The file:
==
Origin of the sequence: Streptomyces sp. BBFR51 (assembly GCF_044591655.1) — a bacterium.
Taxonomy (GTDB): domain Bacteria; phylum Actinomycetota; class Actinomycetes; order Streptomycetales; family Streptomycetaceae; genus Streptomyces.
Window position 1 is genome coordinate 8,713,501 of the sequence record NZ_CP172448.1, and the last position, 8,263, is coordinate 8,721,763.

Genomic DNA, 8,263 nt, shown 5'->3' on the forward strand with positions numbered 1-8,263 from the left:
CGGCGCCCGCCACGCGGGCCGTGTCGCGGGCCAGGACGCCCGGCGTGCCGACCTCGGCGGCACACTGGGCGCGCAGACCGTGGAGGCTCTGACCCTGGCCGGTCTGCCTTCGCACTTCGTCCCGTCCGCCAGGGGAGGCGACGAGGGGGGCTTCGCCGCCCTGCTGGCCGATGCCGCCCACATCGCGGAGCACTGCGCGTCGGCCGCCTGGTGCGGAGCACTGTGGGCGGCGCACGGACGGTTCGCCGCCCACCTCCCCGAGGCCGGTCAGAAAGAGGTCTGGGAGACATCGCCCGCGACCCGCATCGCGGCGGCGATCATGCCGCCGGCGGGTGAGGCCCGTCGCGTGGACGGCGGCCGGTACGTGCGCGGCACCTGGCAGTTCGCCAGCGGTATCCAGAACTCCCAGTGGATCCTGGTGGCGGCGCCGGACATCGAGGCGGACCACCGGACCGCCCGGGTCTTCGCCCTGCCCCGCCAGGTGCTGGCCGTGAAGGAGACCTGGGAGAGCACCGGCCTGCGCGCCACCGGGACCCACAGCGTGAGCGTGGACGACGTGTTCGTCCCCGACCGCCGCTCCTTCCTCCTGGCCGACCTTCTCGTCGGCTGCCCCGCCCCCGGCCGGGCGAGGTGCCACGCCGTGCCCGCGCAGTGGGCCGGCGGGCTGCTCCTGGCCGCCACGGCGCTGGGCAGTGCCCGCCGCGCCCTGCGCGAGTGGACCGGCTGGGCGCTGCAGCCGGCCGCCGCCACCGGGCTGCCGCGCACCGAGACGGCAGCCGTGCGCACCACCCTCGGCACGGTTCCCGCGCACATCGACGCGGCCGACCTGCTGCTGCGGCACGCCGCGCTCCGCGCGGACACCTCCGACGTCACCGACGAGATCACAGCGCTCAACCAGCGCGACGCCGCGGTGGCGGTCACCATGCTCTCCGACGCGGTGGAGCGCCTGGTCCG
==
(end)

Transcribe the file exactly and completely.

Origin of the sequence: Streptomyces sp. BBFR51 (assembly GCF_044591655.1) — a bacterium.
Taxonomy (GTDB): domain Bacteria; phylum Actinomycetota; class Actinomycetes; order Streptomycetales; family Streptomycetaceae; genus Streptomyces.
Window position 1 is genome coordinate 8,713,501 of the sequence record NZ_CP172448.1, and the last position, 8,263, is coordinate 8,721,763.

Genomic DNA, 8,263 nt, shown 5'->3' on the forward strand with positions numbered 1-8,263 from the left:
CGGCGCCCGCCACGCGGGCCGTGTCGCGGGCCAGGACGCCCGGCGTGCCGACCTCGGCGGCACACTGGGCGCGCAGACCGTGGAGGCTCTGACCCTGGCCGGTCTGCCTTCGCACTTCGTCCCGTCCGCCAGGGGAGGCGACGAGGGGGGCTTCGCCGCCCTGCTGGCCGATGCCGCCCACATCGCGGAGCACTGCGCGTCGGCCGCCTGGTGCGGAGCACTGTGGGCGGCGCACGGACGGTTCGCCGCCCACCTCCCCGAGGCCGGTCAGAAAGAGGTCTGGGAGACATCGCCCGCGACCCGCATCGCGGCGGCGATCATGCCGCCGGCGGGTGAGGCCCGTCGCGTGGACGGCGGCCGGTACGTGCGCGGCACCTGGCAGTTCGCCAGCGGTATCCAGAACTCCCAGTGGATCCTGGTGGCGGCGCCGGACATCGAGGCGGACCACCGGACCGCCCGGGTCTTCGCCCTGCCCCGCCAGGTGCTGGCCGTGAAGGAGACCTGGGAGAGCACCGGCCTGCGCGCCACCGGGACCCACAGCGTGAGCGTGGACGACGTGTTCGTCCCCGACCGCCGCTCCTTCCTCCTGGCCGACCTTCTCGTCGGCTGCCCCGCCCCCGGCCGGGCGAGGTGCCACGCCGTGCCCGCGCAGTGGGCCGGCGGGCTGCTCCTGGCCGCCACGGCGCTGGGCAGTGCCCGCCGCGCCCTGCGCGAGTGGACCGGCTGGGCGCTGCAGCCGGCCGCCGCCACCGGGCTGCCGCGCACCGAGACGGCAGCCGTGCGCACCACCCTCGGCACGGTTCCCGCGCACATCGACGCGGCCGACCTGCTGCTGCGGCACGCCGCGCTCCGCGCGGACACCTCCGACGTCACCGACGAGATCACAGCGCTCAACCAGCGCGACGCCGCGGTGGCGGTCACCATGCTCTCCGACGCGGTGGAGCGCCTGGTCCG